II. ANALYSIS
A. STANDARD OF REVIEW

We review de novo decisions made on motions for summary disposition,2 Coblentz v Novi, 475 Mich 558, 567; 719 NW2d 73 (2006), as well as a circuit court’s affirmance of a district court’s decision on a motion for summary disposition. First of America Bank v Thompson, 217 Mich App 581, 583; 552 NW2d 516 (1996). We review all affidavits, pleadings, depositions, admissions and other evidence submitted by the parties in the light most favorable to the party opposing the motion, in this case, defendants. Coblentz, 475 Mich at 567-568.

We also review de novo questions of statutory interpretation and application. Id. at 567. The primary goal of statutory interpretation is to give effect to the intent of the Legislature. This determination is accomplished by examining the plain language of the statute. Although a statute may contain separate provisions, it should be read as a consistent whole, if possible, with effect given to each provision. If the statutory language is unambiguous, appellate courts presume that the Legislature intended the meaning plainly expressed and further judicial construction is neither permitted nor required. Statutory language should be reasonably construed, keeping in mind the purpose of the statute. If reasonable minds could differ regarding the meaning of a statute, judicial construction is appropriate. When construing a statute, a court must look at the object of the statute in light of the harm it is designed to remedy and apply a reasonable construction that will best accomplish the purpose of the Legislature. [ISB Sales Co v Dave’s Cakes, 258 Mich App 520, 526-527; 672 NW2d 181 (2003) (citations omitted).]

B. MERS BACKGROUND

The parties, in their briefs and at oral argument, explained that MERS was developed as a mechanism to provide for the faster and lower cost buying and selling of mortgage debt. Apparently, over the last two decades, the buying and selling of loans backed by mortgages after their initial issuance had accelerated to the point that those operating in that market concluded that the statutory requirement that mortgage transfers be recorded was interfering with their ability to conduct sales as rapidly as the market demanded. By operating through MERS, these financial entities could buy and sell loans without having to record a mortgage transfer for each transaction because the named mortgagee would never change; it would always be MERS even though the loans were changing hands. MERS would purportedly track the mortgage sales internally so as to know for which entity it was holding the mortgage at any given time and, if foreclosure was necessary, after foreclosing on the property, would quit claim the property to whatever lender owned the loan at the time of foreclosure.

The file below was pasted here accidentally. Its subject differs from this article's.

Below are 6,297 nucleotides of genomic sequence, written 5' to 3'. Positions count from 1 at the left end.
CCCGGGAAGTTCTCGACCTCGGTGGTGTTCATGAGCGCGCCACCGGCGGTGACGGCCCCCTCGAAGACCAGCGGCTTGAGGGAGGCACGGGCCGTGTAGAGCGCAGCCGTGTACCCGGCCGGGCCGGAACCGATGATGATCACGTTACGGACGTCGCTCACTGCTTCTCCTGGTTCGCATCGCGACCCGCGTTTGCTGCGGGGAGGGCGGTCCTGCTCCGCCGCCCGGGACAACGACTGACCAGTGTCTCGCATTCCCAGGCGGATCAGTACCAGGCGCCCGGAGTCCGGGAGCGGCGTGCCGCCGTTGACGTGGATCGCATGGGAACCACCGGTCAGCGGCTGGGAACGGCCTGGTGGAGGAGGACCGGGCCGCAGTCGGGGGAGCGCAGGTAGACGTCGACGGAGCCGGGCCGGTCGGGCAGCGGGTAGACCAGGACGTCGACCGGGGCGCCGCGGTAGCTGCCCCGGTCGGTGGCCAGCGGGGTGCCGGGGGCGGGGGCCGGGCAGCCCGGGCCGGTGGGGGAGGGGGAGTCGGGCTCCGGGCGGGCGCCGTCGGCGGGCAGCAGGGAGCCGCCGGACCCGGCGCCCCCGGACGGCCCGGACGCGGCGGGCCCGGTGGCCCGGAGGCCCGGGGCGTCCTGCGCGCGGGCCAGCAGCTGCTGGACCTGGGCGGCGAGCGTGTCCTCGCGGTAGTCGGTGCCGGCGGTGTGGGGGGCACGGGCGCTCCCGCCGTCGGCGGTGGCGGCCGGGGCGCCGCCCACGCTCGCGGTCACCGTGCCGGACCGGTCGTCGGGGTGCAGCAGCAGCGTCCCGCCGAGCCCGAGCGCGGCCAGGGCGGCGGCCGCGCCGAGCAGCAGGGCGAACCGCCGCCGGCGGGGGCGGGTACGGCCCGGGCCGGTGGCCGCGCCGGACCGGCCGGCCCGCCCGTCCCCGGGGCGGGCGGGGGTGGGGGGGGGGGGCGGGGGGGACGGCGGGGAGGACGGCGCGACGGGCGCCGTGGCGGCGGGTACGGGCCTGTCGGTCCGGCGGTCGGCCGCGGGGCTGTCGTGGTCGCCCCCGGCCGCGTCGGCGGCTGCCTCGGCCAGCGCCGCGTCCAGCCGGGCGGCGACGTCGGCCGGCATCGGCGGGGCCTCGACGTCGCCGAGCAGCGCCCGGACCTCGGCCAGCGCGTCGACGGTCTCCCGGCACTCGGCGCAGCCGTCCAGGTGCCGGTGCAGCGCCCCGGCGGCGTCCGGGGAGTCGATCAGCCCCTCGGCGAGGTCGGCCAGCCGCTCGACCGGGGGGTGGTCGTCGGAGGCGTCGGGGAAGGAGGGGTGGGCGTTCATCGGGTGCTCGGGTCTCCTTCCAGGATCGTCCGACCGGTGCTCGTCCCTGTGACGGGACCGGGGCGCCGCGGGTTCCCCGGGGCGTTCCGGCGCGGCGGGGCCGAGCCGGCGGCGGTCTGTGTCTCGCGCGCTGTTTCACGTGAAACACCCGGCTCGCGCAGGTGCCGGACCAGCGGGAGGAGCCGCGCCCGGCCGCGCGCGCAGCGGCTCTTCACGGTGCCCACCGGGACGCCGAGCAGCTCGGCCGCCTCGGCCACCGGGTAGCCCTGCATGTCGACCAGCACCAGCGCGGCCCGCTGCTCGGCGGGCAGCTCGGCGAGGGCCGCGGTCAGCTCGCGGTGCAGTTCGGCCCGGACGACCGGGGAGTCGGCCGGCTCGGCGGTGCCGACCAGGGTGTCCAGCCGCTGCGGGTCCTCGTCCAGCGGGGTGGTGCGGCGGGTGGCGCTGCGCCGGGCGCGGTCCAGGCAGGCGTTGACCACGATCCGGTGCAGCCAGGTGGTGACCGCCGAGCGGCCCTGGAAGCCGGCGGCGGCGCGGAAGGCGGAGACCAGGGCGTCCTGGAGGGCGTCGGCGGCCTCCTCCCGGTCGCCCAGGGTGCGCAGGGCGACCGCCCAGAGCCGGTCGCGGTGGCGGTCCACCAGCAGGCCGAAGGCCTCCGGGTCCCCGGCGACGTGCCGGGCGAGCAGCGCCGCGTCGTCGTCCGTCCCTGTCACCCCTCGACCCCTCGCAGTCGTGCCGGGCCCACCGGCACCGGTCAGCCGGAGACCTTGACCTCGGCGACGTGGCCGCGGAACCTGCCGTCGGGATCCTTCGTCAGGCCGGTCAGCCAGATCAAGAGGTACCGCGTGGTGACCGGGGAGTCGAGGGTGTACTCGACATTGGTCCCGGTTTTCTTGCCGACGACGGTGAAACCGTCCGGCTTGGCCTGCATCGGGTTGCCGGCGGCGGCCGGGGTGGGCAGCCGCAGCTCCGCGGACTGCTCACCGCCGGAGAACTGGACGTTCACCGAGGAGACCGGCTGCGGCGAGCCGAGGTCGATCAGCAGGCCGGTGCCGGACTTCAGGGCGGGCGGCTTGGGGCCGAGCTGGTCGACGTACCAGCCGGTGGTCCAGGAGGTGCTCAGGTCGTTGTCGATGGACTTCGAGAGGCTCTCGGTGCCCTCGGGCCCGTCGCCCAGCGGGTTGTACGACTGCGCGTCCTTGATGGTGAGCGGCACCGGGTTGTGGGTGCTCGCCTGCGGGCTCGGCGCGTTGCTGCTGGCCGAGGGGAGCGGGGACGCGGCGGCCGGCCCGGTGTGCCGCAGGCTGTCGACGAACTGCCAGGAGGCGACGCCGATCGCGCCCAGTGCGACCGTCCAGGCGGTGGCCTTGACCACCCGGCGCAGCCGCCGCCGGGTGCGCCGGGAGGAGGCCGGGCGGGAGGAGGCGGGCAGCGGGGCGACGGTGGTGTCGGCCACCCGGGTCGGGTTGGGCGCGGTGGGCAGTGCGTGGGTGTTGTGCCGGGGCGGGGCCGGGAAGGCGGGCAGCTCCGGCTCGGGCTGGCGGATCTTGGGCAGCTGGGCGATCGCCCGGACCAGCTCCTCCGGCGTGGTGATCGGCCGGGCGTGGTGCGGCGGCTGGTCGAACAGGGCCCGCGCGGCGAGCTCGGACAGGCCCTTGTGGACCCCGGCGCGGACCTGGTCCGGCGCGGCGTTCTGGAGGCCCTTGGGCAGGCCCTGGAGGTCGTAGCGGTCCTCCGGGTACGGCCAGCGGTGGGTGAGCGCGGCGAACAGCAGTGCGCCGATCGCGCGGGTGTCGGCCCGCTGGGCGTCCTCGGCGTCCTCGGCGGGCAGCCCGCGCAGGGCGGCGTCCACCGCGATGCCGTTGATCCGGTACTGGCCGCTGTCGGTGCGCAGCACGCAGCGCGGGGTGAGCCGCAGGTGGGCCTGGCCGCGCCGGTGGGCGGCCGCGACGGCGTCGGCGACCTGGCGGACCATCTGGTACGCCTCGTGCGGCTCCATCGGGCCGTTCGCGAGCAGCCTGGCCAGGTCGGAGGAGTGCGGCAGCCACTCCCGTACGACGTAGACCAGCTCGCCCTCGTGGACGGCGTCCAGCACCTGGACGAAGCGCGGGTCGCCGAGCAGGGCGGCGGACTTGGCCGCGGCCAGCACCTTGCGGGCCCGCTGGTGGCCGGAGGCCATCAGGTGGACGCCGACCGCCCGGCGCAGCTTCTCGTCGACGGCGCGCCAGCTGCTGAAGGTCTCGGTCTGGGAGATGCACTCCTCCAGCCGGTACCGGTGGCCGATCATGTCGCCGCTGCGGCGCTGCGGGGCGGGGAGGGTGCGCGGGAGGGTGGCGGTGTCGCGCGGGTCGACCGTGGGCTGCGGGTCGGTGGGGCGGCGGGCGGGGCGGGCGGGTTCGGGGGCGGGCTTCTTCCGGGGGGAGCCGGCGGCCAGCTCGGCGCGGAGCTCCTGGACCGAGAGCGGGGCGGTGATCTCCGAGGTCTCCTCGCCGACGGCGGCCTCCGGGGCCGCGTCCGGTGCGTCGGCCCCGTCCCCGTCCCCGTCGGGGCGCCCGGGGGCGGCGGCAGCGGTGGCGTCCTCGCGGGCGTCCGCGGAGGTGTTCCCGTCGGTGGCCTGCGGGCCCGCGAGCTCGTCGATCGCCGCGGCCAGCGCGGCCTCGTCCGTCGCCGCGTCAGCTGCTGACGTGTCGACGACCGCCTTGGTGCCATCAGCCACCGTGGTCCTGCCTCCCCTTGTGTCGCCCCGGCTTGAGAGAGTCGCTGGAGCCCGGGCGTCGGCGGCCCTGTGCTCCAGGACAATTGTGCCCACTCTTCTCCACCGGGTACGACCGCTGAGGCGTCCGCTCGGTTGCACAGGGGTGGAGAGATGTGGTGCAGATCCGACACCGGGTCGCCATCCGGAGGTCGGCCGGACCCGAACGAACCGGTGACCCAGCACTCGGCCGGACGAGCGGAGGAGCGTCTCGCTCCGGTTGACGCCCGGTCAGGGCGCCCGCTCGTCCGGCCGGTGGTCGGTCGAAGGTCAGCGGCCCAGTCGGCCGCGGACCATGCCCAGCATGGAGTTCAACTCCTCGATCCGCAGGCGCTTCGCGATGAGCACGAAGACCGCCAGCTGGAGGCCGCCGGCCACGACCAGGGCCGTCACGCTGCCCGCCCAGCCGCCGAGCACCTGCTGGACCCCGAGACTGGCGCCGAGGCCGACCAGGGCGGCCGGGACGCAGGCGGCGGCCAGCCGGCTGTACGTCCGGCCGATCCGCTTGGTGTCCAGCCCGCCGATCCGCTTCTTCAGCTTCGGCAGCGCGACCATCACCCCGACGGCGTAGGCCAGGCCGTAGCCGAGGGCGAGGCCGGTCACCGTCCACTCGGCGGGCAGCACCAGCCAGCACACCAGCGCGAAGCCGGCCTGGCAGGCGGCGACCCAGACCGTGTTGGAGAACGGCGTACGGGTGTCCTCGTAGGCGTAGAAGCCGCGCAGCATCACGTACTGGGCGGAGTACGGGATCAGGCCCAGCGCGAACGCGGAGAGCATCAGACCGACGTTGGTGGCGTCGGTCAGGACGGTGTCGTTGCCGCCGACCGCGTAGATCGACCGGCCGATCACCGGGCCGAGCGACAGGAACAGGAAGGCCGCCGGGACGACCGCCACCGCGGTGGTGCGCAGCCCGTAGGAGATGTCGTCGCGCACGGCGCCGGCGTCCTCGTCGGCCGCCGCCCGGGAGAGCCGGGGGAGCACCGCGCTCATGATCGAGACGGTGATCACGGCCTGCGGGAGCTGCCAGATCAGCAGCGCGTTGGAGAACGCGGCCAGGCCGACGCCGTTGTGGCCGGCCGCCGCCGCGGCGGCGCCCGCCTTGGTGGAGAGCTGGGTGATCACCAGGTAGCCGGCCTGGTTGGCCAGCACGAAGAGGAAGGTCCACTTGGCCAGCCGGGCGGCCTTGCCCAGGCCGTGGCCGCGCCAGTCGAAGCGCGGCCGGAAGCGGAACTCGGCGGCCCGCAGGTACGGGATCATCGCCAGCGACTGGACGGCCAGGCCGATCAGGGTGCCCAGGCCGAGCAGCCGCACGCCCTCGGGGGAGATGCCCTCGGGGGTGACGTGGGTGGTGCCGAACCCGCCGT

As described by the Court of Appeals of New York, in MERSCORP, Inc v Romaine, 8 NY3d 90, 96; 861 NE2d 81(2006):

In 1993, the MERS system was created by several large participants in the real estate mortgage industry to track ownership interests in residential mortgages. Mortgage lenders and other entities, known as MERS members, subscribe to the MERS system and pay annual fees for the electronic processing and tracking of ownership and transfers of mortgages. Members contractually agree to appoint MERS to act as their common agent on all mortgages they register in the MERS system.

The initial MERS mortgage is recorded in the County Clerk’s office with “Mortgage Electronic Registration Systems, Inc.” named as the lender’s nominee or mortgagee of record on the instrument. During the lifetime of the mortgage, the beneficial ownership interest or servicing rights may be transferred among MERS members (MERS assignments), but these assignments are not publicly recorded; instead they are tracked electronically in MERS’s private system. In the MERS system, the mortgagor is notified of transfers of servicing rights pursuant to the Truth in Lending Act, but not necessarily of assignments of the beneficial interest in the mortgage. [Footnotes omitted.]